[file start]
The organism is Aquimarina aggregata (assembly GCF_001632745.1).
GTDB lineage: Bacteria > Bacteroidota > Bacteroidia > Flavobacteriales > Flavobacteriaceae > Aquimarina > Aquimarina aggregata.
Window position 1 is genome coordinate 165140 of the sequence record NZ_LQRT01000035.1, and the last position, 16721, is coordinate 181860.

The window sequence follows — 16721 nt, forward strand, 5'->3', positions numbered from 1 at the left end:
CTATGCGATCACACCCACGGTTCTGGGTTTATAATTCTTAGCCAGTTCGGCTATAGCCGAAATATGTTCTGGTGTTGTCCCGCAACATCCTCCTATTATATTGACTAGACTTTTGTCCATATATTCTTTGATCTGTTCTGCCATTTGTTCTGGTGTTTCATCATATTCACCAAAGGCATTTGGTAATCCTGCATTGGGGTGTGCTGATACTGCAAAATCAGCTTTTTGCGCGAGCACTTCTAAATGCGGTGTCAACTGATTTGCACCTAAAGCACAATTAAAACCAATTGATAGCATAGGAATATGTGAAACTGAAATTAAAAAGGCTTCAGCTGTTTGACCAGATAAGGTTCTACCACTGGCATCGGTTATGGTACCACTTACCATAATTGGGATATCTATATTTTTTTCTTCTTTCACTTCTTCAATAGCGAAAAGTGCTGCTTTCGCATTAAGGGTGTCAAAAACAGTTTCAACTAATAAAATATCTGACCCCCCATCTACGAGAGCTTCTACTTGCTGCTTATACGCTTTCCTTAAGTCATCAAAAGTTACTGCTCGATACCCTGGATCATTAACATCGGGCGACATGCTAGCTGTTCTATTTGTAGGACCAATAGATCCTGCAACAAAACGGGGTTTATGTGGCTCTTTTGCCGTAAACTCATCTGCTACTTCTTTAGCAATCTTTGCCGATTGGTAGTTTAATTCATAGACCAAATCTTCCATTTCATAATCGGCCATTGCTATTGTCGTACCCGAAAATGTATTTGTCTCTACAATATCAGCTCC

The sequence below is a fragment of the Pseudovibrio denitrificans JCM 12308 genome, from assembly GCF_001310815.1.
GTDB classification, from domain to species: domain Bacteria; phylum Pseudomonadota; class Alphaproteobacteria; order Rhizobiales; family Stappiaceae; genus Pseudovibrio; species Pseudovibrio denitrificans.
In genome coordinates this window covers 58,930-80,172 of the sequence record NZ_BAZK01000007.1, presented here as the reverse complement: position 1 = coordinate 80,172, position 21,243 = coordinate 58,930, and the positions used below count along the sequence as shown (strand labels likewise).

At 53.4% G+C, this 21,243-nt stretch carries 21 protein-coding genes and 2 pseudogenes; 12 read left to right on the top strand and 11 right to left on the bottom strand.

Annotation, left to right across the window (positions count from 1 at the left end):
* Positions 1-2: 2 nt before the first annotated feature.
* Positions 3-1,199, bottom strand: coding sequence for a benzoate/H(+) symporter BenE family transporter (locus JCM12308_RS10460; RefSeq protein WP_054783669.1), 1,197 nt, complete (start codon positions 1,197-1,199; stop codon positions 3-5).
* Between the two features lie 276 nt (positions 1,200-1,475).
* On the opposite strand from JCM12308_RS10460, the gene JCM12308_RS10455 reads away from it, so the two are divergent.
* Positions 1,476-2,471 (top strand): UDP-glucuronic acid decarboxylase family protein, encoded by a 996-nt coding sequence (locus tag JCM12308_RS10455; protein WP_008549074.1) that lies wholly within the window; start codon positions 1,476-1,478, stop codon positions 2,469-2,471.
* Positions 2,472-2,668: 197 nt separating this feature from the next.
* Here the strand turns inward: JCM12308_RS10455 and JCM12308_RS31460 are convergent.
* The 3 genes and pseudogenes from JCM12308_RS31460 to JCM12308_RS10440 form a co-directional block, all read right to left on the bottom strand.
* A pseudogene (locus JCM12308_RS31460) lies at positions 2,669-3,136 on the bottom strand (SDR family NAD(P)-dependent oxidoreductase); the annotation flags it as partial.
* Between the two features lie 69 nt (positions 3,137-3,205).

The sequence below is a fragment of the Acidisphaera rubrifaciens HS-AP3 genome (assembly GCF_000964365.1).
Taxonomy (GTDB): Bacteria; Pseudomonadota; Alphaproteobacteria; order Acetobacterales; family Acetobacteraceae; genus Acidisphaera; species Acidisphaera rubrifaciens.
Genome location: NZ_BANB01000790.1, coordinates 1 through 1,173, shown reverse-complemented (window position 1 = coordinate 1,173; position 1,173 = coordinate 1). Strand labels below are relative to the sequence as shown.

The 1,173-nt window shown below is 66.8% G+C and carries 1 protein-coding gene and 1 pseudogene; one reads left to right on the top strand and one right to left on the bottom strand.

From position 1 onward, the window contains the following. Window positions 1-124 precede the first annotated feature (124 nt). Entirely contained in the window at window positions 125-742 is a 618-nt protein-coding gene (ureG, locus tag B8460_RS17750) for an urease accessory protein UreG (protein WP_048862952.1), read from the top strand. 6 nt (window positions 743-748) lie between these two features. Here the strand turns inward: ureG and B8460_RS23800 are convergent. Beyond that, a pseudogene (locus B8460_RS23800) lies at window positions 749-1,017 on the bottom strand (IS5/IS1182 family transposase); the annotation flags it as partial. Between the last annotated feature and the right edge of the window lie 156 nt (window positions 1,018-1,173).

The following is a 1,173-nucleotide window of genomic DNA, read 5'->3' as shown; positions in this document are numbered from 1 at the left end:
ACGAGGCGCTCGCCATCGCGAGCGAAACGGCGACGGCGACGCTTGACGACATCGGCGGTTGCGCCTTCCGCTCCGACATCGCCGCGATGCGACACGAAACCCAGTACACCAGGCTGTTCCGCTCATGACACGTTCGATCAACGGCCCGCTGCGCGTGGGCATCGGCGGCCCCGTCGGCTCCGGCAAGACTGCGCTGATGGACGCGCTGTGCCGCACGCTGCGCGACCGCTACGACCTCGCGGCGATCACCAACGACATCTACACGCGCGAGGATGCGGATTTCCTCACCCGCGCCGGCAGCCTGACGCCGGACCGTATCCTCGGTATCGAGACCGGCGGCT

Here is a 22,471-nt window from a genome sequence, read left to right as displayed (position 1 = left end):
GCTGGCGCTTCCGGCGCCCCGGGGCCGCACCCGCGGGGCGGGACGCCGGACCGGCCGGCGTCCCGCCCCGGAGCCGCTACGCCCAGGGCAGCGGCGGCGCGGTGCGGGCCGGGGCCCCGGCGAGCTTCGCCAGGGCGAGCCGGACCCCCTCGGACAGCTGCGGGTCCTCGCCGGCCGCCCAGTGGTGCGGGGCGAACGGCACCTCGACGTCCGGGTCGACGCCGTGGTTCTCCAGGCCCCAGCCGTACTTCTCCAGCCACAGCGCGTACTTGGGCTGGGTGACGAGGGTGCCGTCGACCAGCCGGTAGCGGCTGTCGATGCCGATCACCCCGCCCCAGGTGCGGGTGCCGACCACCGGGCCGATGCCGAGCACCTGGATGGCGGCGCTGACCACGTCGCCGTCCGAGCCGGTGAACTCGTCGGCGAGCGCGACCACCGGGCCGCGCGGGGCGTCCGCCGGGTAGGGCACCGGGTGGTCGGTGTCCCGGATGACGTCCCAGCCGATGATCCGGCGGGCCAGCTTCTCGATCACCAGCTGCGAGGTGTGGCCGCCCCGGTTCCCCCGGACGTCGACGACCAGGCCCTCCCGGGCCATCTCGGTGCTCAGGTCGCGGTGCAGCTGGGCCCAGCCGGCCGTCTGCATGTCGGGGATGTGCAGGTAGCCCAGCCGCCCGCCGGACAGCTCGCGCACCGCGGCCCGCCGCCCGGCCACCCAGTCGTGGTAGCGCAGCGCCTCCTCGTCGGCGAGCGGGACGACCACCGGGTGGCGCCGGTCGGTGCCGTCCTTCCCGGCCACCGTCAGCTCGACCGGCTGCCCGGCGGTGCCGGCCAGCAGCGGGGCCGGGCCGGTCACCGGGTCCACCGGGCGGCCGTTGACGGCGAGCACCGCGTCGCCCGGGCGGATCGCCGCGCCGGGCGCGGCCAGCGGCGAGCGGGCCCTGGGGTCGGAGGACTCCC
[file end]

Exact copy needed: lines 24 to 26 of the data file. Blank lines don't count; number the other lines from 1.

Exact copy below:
The 1,173-nt window shown below is 66.8% G+C and carries 1 protein-coding gene and 1 pseudogene; one reads left to right on the top strand and one right to left on the bottom strand.

From position 1 onward, the window contains the following. Window positions 1-124 precede the first annotated feature (124 nt). Entirely contained in the window at window positions 125-742 is a 618-nt protein-coding gene (ureG, locus tag B8460_RS17750) for an urease accessory protein UreG (protein WP_048862952.1), read from the top strand. 6 nt (window positions 743-748) lie between these two features. Here the strand turns inward: ureG and B8460_RS23800 are convergent. Beyond that, a pseudogene (locus B8460_RS23800) lies at window positions 749-1,017 on the bottom strand (IS5/IS1182 family transposase); the annotation flags it as partial. Between the last annotated feature and the right edge of the window lie 156 nt (window positions 1,018-1,173).

The following is a 1,173-nucleotide window of genomic DNA, read 5'->3' as shown; positions in this document are numbered from 1 at the left end: